Dating carte de visite when did online dating begin
Carte de visite sized card mounts (2½"x4") were developed to enclose the gem and the finished item was known as a carte de visite tintype or ferrotype.This enabled the image to be mounted in carte de visite albums although small albums specifically designed to fit one, two, four or six gems to the page directly were also produced.Other Massachusetts photographers followed suit with J. Daniels of Boston obtaining a patent for a ferrotype card mount on August 9, 1864. c.1819) is mentioned as patenting a mount in 1863although I have been unable to locate the patent. Potter of New York patented his picture card frame on March 7, 1865 and it is his patented card mount which is most commonly encountered amongst those with any patent markings printed on them.Masury had a studio located on 289 Washington St., Boston, and he was producing cartes de visite there by 1868. Most mounts used at the time however do not attribute any patent rights.Ellis) around 1859 offering ambrotypes and photographs.He was back in Waterville the following year in the 1860 census and was granted a patent for "Improvements in Photographic Cameras". Wing is listed as a photographist in Waterville, Maine in an 1861 directoryprobably in an attempt to introduce the tintype to that area.Business must have done well as he next opened another studio in Boston, MA at 4 Summer St.Wing was granted a patent for a photographic card mount for tintypes on October 13, 1863.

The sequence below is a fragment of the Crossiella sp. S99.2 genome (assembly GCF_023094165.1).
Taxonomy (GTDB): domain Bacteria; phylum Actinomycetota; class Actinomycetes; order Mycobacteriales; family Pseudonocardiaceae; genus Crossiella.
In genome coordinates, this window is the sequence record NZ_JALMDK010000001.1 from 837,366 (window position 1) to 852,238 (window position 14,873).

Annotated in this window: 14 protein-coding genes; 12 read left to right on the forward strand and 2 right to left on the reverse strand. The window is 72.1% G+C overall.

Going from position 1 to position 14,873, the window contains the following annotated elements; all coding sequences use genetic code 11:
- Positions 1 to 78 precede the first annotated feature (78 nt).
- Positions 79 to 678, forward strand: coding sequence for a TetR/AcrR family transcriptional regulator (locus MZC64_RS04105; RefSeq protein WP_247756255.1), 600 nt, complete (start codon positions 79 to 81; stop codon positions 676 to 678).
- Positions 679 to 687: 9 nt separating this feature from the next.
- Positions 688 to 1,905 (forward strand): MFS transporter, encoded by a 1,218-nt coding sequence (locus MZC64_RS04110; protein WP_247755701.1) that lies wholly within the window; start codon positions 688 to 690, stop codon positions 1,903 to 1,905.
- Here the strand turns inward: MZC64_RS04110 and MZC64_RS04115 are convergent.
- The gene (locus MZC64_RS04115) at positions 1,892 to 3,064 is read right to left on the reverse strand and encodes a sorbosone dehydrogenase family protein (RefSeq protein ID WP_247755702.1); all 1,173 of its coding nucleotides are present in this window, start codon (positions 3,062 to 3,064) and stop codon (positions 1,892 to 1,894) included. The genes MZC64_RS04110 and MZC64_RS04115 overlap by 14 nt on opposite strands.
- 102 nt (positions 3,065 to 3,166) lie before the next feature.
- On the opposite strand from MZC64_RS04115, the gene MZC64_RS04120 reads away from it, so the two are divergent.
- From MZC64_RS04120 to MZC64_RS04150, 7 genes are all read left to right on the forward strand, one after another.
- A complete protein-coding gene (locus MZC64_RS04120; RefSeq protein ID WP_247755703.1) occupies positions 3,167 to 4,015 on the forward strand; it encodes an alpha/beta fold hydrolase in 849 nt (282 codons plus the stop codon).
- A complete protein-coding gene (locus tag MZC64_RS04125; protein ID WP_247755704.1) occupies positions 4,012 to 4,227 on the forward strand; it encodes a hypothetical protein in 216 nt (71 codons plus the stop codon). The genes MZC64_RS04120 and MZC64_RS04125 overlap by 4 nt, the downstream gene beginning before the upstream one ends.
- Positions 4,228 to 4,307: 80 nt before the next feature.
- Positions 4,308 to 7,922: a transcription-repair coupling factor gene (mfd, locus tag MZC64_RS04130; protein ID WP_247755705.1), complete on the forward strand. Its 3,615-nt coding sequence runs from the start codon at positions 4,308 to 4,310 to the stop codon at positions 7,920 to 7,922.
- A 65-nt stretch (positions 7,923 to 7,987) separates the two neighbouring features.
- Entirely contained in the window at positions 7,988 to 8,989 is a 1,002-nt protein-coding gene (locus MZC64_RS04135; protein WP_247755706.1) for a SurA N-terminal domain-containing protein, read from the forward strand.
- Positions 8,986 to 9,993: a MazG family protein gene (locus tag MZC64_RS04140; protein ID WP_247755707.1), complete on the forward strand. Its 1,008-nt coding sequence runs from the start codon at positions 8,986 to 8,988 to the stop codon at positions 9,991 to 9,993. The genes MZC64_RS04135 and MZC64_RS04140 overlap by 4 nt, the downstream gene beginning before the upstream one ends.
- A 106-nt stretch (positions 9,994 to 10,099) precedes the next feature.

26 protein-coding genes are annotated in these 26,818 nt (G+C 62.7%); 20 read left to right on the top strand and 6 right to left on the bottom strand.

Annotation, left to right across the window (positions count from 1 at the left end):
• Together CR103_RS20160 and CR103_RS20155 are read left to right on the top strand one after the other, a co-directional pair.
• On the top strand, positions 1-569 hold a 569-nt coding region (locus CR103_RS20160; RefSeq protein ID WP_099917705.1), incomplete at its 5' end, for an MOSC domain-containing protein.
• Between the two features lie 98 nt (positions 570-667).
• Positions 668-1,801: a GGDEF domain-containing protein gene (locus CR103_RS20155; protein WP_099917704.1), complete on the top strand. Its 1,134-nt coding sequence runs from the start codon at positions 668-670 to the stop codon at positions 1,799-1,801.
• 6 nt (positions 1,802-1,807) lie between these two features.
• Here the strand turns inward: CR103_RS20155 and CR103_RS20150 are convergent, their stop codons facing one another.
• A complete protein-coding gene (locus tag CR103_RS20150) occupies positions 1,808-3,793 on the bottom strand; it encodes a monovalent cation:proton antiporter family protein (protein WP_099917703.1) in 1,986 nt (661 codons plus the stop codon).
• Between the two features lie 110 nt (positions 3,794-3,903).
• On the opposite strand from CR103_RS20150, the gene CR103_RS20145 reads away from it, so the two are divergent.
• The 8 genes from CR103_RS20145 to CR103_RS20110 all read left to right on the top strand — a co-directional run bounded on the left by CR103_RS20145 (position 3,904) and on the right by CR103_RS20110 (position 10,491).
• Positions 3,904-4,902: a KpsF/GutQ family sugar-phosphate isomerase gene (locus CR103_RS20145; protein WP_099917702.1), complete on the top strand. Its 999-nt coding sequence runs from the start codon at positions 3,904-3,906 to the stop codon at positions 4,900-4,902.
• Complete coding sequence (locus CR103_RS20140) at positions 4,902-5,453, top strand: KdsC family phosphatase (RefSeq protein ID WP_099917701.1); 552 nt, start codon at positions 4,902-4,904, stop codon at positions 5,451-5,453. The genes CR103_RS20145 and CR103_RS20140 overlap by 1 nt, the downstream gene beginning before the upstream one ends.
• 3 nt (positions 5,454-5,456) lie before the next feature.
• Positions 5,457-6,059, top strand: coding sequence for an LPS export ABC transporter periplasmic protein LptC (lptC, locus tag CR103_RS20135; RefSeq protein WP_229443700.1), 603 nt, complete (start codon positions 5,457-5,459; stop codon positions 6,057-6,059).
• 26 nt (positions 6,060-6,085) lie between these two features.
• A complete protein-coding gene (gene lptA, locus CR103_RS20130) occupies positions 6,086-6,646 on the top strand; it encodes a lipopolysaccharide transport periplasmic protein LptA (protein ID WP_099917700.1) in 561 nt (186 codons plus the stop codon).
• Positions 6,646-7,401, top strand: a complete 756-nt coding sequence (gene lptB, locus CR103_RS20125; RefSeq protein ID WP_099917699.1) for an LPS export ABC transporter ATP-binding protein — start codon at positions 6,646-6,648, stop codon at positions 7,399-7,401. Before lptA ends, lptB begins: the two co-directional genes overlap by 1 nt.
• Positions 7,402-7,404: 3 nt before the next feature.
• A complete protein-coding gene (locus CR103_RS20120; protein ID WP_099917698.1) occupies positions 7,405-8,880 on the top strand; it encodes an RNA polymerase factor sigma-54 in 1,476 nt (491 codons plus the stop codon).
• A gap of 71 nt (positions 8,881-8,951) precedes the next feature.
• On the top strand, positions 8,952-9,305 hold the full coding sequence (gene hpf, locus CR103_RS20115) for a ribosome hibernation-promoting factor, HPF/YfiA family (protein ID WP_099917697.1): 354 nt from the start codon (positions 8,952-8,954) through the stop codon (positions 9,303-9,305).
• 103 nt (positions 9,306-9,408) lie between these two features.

Rather then being offered by the studios as a sideline to other photographic processes, dedicated ferrotype galleries became the norm. Wing was granted a patent for an improvement in his camera's design on May 26, 1868 and refinements continued to be made on it (see this Simon Wing camera page).A nine lens version of the camera was also produced that could produce up to 36 gems on a 5" x 7" plate.The earliest published reference to cartes-de-visite tintypes or ferrotype cards was in "The Card Photograph" by Cincinnati photographer Charles Waldack (b.Unmounted gems usually sold from 10 cents per dozen and around 50 cents per dozen with mounts Similarly mounts were also developed so that ninth plate and sixth plate tintypes (usually slightly trimmed on the sides) could also be placed in carte de visite albums.The six plate tintype being approximately 2"x3" was just a little short of the standard carte size of 2"x4" so it could in fact be inserted directly into an album carte slot without requiring a mount.
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Simon Wing appears to have created this situation for he only offered to sell his multiplying cameras to those who were willing to purchase the patent right for the town or county they wished to use them in. Wing remained entrepreneurial and extended his gem tintype business to new areas, opening a studio in Detroit in 1865 that ran until 1876.